Clyde Rodriguez spent his childhood toiling in fields picking grapes and garlic under a scorching summer sun.

The exhaustion of those days ended thanks to his dreams of becoming a software engineer. Rodriguez, now 49, went on to work for Bill Gates and Steve Jobs, and his love of computers has taken him around the world.

Recently, he returned home to encourage the next generation at Madera High School’s graduation. “All of us are descendants of immigrants who, like others over the course of 300 years, have become integral threads of this country’s fabric,” he said. “Consider that eight of the signers of the Declaration of Independence were themselves immigrants.”

Some of Rodriguez’s biggest achievements: He led a team that built a new Windows operating system that could consume vast amounts of information, and he later founded a team that developed cloud technology. He’s also advised the U.N. on the use of technology for international development.

“It all feels like a dream at times,” he said. “Surely, this is someone else’s life. Surely, it’s not that of a farm kid whose earliest memories are those of living in a tin-roofed house in Tijuana without running water or electricity, where our family gathered around burning tires my father would gather for heat from a nearby drying riverbed — our noses covered in soot. But it is. It is my story.”

He said he found his purpose when he was about 10, working alongside his mother. They were wrapping grapevines when a wire came loose and lashed his mother, leaving a “thick, burning, bright red line” across her face. Her eyes filled with tears, but she said she was OK.

“One day I’m going to take you out of this place,” he vowed.

After graduating from Madera High in 1986, Rodriguez was admitted into the competitive electrical engineering and computer science program at the University of California, Berkeley. But during his second year, he withdrew from his dream school to help his father, who had been stabbed 20 times, recover.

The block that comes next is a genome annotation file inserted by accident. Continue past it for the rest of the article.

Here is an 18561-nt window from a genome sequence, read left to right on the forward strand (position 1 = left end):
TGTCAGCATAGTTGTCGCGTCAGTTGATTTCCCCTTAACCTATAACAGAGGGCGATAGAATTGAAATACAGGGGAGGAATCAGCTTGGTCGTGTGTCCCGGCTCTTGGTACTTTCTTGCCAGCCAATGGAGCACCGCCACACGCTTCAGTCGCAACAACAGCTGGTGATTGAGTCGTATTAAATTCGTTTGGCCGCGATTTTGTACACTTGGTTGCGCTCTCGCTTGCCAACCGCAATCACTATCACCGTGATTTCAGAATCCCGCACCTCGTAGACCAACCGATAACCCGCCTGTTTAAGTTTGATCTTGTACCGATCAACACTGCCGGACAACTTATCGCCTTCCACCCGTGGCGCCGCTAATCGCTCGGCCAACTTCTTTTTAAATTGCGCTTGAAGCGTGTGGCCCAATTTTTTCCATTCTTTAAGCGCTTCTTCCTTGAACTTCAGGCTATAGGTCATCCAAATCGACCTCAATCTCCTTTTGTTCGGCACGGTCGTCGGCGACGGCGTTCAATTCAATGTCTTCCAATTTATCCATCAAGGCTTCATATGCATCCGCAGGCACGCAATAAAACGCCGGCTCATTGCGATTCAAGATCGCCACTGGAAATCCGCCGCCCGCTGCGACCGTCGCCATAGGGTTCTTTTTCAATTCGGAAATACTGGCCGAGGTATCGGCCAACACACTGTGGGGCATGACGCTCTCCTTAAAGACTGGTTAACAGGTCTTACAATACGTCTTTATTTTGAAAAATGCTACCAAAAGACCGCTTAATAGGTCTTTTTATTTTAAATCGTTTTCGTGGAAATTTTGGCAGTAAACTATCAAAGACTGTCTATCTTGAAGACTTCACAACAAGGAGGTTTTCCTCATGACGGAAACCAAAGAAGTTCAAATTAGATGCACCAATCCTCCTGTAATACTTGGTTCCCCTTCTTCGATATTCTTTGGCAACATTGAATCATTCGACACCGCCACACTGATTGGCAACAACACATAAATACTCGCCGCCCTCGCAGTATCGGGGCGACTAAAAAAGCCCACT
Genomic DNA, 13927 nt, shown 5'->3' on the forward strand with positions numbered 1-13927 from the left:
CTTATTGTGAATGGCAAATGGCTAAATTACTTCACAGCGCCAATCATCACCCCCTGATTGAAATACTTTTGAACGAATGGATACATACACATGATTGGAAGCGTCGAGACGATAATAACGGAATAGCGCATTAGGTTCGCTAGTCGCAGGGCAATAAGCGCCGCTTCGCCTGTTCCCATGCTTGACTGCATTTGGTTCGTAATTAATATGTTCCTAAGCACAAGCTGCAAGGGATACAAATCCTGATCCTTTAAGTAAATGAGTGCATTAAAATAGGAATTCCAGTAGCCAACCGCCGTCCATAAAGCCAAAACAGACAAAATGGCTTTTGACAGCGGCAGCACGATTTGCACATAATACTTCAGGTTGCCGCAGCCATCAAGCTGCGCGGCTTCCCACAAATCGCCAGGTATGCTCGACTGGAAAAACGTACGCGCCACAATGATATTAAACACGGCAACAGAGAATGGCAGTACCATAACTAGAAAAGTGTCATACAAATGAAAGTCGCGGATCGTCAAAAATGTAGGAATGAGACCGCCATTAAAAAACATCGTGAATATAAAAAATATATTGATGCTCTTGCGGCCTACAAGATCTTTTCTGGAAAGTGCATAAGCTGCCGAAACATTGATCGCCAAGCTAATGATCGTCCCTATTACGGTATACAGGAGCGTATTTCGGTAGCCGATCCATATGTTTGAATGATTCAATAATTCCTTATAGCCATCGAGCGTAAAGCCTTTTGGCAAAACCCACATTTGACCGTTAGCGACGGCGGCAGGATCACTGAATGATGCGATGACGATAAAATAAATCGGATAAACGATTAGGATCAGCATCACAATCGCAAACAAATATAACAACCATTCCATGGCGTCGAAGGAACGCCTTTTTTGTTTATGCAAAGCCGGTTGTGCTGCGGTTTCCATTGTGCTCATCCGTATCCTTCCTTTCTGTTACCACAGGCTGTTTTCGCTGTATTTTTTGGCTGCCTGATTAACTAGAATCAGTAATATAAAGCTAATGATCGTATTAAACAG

When he was ready to return to UC Berkeley, he was denied readmission. Undaunted, he enrolled in the extension program, taking the same classes as full-time students, then petitioned the dean for readmission. “Each time he denied my request, finally telling me I did not belong there and to stop wasting his time and, he claimed, mine.”

It only strengthened his resolve. After a third semester in the extension program, Rodriguez returned to the dean — this time armed with letters of recommendation from professors. The university finally agreed to readmit him. Six months later, he graduated from UC Berkeley, delivering his school’s commencement speech.

Five years later, he handed his mother a note from the bank that showed he had paid off their mortgage. “Their 40 years of working in the fields had at last come to an end, and a promise made by a 10-year-old boy in the middle of a vineyard had been completed.”

Rodriguez, who works for a financial tech company, told the graduates: “Be bold, be fearless, fight comfort, write your next chapter. The pen is yours. Let no one take it from you.”